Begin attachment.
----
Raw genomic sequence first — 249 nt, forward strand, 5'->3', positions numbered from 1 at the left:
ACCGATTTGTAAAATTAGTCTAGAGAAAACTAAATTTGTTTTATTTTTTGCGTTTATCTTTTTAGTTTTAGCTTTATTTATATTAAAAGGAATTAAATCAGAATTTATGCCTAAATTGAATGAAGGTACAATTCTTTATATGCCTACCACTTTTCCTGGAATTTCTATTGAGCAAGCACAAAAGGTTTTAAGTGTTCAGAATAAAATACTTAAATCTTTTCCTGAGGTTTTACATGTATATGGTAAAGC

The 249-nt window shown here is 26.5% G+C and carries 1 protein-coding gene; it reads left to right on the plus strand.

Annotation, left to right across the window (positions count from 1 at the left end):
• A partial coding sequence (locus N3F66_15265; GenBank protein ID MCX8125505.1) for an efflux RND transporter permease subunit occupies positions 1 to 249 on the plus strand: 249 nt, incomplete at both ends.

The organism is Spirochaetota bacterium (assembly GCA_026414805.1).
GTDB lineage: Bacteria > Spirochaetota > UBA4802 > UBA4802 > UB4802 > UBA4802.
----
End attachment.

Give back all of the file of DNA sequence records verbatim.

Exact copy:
Raw genomic sequence first — 249 nt, forward strand, 5'->3', positions numbered from 1 at the left:
ACCGATTTGTAAAATTAGTCTAGAGAAAACTAAATTTGTTTTATTTTTTGCGTTTATCTTTTTAGTTTTAGCTTTATTTATATTAAAAGGAATTAAATCAGAATTTATGCCTAAATTGAATGAAGGTACAATTCTTTATATGCCTACCACTTTTCCTGGAATTTCTATTGAGCAAGCACAAAAGGTTTTAAGTGTTCAGAATAAAATACTTAAATCTTTTCCTGAGGTTTTACATGTATATGGTAAAGC

The 249-nt window shown here is 26.5% G+C and carries 1 protein-coding gene; it reads left to right on the plus strand.

Annotation, left to right across the window (positions count from 1 at the left end):
• A partial coding sequence (locus N3F66_15265; GenBank protein ID MCX8125505.1) for an efflux RND transporter permease subunit occupies positions 1 to 249 on the plus strand: 249 nt, incomplete at both ends.

The organism is Spirochaetota bacterium (assembly GCA_026414805.1).
GTDB lineage: Bacteria > Spirochaetota > UBA4802 > UBA4802 > UB4802 > UBA4802.